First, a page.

I used to do this a lot:
When I’m in the zone, I can finish a story or chapter in a couple of days.
Or, I can write about 6000 words in a day.
Then, the next day, I’ll look at my progress and say, “Wow! If I could do that every day, I’d finish this whole project in no time. That should be my goal from now on!”
Can you see where this is going?
Well, of course, I would have bad days where I didn’t get anywhere near my goal and try to make it all up the next time. Pretty soon, it would spiral so I wasn’t making any progress. I’d get discouraged, and I wouldn’t be writing anything.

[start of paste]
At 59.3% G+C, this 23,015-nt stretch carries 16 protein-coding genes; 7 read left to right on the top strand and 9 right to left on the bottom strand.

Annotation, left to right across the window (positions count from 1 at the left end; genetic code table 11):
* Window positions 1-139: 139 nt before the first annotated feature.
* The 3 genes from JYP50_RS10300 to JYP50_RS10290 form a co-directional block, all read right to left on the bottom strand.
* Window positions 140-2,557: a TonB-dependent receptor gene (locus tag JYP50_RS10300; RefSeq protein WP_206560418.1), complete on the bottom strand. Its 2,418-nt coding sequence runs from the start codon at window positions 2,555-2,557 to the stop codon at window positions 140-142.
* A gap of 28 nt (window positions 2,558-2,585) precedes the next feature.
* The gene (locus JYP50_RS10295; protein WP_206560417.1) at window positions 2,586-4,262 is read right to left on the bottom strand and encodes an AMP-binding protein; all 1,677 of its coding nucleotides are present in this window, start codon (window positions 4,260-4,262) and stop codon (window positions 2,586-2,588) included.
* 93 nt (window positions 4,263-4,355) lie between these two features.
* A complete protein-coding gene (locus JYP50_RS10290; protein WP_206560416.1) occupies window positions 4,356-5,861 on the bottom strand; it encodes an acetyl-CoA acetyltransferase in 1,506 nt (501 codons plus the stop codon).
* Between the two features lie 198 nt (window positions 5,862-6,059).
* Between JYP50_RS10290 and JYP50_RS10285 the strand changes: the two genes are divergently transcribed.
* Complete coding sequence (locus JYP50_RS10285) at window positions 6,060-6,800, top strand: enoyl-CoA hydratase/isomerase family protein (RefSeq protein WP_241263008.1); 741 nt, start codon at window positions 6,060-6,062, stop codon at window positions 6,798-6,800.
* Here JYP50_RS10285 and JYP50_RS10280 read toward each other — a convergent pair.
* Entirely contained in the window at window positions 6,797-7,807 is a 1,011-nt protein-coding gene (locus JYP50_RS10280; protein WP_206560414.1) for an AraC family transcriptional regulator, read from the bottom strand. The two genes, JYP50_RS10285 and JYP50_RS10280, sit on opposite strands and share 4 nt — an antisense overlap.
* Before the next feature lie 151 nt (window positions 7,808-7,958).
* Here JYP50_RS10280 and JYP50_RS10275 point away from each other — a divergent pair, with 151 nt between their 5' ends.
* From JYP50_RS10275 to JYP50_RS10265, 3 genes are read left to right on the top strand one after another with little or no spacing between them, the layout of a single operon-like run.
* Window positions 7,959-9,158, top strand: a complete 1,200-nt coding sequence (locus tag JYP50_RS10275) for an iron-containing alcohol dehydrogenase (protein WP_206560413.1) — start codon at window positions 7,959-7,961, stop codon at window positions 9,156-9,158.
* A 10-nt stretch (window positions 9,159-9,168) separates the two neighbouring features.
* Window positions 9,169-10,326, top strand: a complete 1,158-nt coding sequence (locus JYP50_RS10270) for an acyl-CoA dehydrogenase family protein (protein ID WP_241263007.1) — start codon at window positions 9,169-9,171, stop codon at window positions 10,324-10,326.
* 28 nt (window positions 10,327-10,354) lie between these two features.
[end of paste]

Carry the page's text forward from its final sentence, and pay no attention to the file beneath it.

This is not helpful! It’s self-sabotage!
Set your goals in the midrange of what you’re capable of. If you find you’re consistently exceeding a goal, then push it higher. It’s just like physical training. You don’t set a goal to max out your performance every day. If you do, you’ll hurt yourself! You set a goal to build endurance. My rule of thumb is at least one chapter per week or at least 2500 words per day. Usually, I do more than that, but on the days I don’t exceed my goals, I’ve still got a success under my belt.